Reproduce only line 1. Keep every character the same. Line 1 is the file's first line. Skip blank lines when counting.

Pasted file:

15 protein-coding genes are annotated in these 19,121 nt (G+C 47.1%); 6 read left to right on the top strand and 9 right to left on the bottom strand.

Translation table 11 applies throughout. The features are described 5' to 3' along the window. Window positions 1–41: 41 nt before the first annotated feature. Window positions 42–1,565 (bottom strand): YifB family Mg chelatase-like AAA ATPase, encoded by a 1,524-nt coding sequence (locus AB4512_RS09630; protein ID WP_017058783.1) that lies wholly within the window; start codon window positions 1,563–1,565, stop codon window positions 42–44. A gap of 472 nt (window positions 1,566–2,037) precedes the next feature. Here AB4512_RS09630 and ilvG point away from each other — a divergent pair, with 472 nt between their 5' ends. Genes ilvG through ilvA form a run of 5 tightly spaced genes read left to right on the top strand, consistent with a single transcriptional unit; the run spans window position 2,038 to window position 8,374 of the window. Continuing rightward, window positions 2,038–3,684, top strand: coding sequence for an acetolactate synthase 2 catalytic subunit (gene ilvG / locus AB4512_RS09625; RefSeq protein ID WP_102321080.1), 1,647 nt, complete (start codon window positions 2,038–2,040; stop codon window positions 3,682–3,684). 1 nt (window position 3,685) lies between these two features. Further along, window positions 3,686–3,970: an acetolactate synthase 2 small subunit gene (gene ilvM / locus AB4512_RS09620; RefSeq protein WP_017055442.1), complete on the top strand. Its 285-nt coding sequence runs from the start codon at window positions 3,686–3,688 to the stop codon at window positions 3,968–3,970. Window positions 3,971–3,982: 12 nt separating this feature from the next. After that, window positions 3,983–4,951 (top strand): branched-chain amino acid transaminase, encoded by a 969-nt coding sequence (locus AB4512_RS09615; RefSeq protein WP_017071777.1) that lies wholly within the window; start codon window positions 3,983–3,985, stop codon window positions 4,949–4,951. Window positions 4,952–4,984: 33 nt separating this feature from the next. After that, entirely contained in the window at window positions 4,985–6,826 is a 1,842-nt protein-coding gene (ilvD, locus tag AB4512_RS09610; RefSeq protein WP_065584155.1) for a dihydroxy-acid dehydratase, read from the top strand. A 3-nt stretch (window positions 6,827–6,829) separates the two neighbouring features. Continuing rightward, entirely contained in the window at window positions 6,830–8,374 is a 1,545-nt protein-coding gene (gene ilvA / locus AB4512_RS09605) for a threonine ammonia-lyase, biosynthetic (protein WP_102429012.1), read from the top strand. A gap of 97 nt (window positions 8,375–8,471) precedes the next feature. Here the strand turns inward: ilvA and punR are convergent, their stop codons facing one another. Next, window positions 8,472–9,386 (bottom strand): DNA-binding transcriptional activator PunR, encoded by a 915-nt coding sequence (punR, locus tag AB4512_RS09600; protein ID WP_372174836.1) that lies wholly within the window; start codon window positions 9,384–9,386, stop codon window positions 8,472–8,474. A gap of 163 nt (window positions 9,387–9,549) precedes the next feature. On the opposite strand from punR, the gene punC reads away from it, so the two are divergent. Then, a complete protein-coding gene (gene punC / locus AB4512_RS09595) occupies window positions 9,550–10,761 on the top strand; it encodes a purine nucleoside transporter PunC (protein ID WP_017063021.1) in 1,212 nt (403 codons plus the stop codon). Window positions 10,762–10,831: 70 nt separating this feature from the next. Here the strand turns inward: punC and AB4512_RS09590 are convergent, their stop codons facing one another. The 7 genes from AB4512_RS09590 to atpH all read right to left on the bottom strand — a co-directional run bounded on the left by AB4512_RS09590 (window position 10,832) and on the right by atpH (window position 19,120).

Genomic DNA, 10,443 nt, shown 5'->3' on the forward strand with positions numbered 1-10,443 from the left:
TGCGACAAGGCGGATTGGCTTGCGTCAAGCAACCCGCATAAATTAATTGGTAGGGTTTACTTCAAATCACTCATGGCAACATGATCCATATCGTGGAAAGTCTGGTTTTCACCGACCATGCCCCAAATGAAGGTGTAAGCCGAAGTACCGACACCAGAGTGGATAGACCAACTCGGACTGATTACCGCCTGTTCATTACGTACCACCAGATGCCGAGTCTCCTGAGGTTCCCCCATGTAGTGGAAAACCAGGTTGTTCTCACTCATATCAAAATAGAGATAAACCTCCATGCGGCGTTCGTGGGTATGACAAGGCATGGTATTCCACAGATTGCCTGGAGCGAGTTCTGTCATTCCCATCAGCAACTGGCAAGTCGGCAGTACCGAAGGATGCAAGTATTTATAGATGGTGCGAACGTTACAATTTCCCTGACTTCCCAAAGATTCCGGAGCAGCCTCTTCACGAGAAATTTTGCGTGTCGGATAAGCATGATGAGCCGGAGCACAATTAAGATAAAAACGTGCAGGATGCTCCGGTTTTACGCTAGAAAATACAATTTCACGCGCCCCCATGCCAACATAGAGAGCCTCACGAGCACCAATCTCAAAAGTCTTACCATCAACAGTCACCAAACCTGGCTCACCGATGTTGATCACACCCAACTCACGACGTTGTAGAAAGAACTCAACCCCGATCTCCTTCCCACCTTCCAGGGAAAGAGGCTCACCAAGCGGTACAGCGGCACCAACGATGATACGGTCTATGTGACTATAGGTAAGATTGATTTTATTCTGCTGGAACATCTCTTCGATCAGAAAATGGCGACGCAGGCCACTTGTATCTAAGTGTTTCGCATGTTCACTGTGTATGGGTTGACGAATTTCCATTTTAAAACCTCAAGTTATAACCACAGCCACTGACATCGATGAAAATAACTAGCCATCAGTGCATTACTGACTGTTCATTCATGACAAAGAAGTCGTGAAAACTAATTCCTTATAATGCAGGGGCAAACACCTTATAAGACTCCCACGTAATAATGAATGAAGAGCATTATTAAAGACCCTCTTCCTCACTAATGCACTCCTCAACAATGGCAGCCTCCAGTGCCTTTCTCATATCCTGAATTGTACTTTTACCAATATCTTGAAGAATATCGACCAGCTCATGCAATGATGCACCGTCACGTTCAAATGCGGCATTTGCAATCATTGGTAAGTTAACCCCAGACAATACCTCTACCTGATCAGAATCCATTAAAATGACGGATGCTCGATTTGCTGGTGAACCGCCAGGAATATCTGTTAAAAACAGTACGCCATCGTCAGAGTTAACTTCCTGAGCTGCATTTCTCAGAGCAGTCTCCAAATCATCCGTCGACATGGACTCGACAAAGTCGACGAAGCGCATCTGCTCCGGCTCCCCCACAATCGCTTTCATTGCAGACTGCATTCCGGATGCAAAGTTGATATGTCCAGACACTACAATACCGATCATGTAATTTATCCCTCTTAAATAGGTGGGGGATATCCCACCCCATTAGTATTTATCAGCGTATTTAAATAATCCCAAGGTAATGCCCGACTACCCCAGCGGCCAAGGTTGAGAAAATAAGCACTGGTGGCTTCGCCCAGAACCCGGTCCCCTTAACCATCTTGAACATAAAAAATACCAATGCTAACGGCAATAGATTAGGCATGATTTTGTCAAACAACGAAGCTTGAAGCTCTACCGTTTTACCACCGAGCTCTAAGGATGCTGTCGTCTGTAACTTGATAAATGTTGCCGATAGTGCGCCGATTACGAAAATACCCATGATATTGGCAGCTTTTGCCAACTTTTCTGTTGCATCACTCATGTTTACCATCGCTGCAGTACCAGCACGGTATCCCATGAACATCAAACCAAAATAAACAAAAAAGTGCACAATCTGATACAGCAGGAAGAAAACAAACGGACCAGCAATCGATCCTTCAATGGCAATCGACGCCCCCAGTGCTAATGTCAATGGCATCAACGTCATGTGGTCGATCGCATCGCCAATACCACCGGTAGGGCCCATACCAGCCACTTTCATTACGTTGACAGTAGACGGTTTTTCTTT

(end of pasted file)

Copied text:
15 protein-coding genes are annotated in these 19,121 nt (G+C 47.1%); 6 read left to right on the top strand and 9 right to left on the bottom strand.